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US Envelope Series



Belonging to the ANSI series, the Catalog paper size, also known as Arch E, is a widely recognized standard. With dimensions of 22 x 34 inches or 559 x 864 mm, it offers ample space for detailed designs and comprehensive layouts.

As per ISO 216 standards, there isn't an exact equivalent for Catalog size. However, it closely aligns with A1 (594 x 841 mm) in terms of area coverage. This similarity allows for a certain degree of interchangeability between these sizes in global communication and design practices.

Catalog paper dimensions


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2A046.81 x 66.221189 x 1682119 x 1683370 x 4768
A120.51 x 0.7113 x 181 x 237 x 51
4A066.22 x 93.621682 x 2378168 x 2384768 x 6741
A110.71 x 1.0218 x 262 x 351 x 74
A101.02 x 1.4626 x 373 x 474 x 105
A3+12.95 x 19.02329 x 48333 x 48933 x 1369
A1+23.98 x 35.98609 x 91461 x 911726 x 2591
A0+35.98 x 50.87914 x 129291 x 1292591 x 3662
A64.13 x 5.83105 x 14811 x 15298 x 420
A55.83 x 8.27148 x 21015 x 21420 x 595
A48.27 x 11.69210 x 29721 x 30595 x 842
A311.69 x 16.54297 x 42030 x 42842 x 1191
A91.46 x 2.0537 x 524 x 5105 x 147
A216.54 x 23.39420 x 59442 x 591191 x 1684
A82.05 x 2.9152 x 745 x 7147 x 210
A123.39 x 33.11594 x 84159 x 841684 x 2384
A72.91 x 4.1374 x 1057 x 11210 x 298
A033.11 x 46.81841 x 118984 x 1192384 x 3370

The Catalog paper size's generous dimensions make it an ideal choice for large-scale presentations such as architectural blueprints, engineering diagrams, or extensive catalog layouts. Its ability to accommodate high levels of detail without compromising clarity sets it apart from other paper sizes.

Interestingly enough, the Catalog size has its roots in the American National Standards Institute (ANSI), which established this format to meet specific industry needs. The ANSI series was designed with a unique aspect ratio that differs from the ISO's more uniform A-series ratio.

Whether you're drafting intricate plans or designing comprehensive catalogs that require ample space and clarity, the Catalog paper size stands as a robust choice within the ANSI series.

Other Formats in the US Envelope Series

Interesting facts about Catalog

1: Catalog paper is commonly used for printing catalogs, brochures, and magazines.

Catalog paper is a type of coated paper that is specifically designed for high-quality printing. Its smooth surface allows for vibrant colors and sharp images, making it ideal for showcasing products in catalogs, brochures, and magazines.

2: It comes in different finishes such as gloss, matte, and satin.

Catalog paper offers various finishes to cater to different design preferences. Gloss finish provides a shiny appearance with enhanced color vibrancy, while matte finish offers a non-reflective surface with a more subdued look. Satin finish falls between gloss and matte, providing a balanced sheen.

3: The weight of catalog paper is measured in pounds (lb) or grams per square meter (gsm).

The weight of catalog paper determines its thickness and durability. In the United States, it is commonly measured in pounds (lb), where higher numbers indicate thicker papers. In other parts of the world, including Europe and Asia, the weight is measured in grams per square meter (gsm).

4: Catalog paper can be coated or uncoated.

Coated catalog papers have a layer of clay or other compounds applied to their surface during manufacturing. This coating enhances print quality by preventing ink absorption into the fibers. Uncoated catalog papers lack this coating but offer a more natural feel and texture.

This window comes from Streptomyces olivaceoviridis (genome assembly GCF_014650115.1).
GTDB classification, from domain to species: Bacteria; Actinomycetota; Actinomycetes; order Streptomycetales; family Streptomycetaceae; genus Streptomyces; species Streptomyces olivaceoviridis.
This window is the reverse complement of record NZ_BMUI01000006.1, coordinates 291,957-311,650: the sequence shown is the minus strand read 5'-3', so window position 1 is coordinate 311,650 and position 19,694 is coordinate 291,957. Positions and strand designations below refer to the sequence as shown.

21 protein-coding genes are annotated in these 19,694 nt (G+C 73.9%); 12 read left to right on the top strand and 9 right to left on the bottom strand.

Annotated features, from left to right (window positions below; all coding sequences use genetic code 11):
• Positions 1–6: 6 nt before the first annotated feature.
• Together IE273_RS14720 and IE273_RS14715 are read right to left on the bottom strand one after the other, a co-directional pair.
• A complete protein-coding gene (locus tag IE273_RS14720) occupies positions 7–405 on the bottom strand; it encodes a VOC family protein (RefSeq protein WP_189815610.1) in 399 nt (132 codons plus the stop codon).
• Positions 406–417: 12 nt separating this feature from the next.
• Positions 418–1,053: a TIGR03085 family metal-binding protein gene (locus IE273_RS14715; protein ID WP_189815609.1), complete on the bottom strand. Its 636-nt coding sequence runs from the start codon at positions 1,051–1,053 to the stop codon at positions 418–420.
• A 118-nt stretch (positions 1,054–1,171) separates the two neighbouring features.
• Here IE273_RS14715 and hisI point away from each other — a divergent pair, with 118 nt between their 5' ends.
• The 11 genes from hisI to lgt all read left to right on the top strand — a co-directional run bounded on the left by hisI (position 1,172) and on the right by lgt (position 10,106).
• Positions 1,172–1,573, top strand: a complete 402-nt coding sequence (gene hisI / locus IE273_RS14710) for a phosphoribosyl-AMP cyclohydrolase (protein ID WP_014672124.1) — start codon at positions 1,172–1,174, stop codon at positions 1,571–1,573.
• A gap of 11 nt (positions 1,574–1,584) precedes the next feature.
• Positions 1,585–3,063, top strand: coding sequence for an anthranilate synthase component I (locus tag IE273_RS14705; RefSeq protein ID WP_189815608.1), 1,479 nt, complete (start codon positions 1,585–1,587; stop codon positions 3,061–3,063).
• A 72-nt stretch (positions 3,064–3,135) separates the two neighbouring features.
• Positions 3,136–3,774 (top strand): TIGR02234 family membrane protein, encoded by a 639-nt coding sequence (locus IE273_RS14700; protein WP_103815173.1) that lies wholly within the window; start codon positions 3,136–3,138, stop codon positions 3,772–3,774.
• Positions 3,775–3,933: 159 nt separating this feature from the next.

5: It comes in various sizes such as letter size (8.5" x 11") and A4 size (210mm x 297mm).

Catalog papers are available in standard sizes that are widely used across different regions. In North America, letter size (8.5" x 11") is commonly used, while A4 size (210mm x 297mm) is the standard in many other countries.

6: Catalog paper can be made from recycled materials.

To promote sustainability, catalog paper can be manufactured using recycled materials. This helps reduce the demand for virgin fibers and minimizes environmental impact. Recycled catalog papers often have specific certifications indicating their eco-friendly production.

7: Catalog paper has a long history dating back to ancient China.

The use of paper for catalogs and printed materials dates back centuries. The invention of paper itself is credited to ancient China, where it was first developed during the Han Dynasty around 200 BCE. Since then, paper has evolved and become an essential medium for communication and advertising.

8: The term "catalog" originated from the Greek word "katalogos."

The word "catalog" finds its roots in ancient Greece, derived from the Greek word "katalogos," which means a list or register. In its early days, catalogs were handwritten or printed lists used primarily for inventory management before evolving into more elaborate marketing tools.

9: Catalogs played a significant role in promoting trade during the Industrial Revolution.

During the Industrial Revolution in the late 18th century, catalogs became crucial tools for businesses to showcase their products to a wider audience. They played a vital role in promoting trade by allowing customers to browse through various offerings without visiting physical stores directly.

10: Digital catalogs are gaining popularity but haven't replaced print catalogs entirely.

In today's digital age, online catalogs have gained popularity due to their accessibility and cost-effectiveness. However, print catalogs still hold their ground, offering a tactile and immersive experience for customers. Many businesses continue to utilize both print and digital catalogs to cater to different consumer preferences.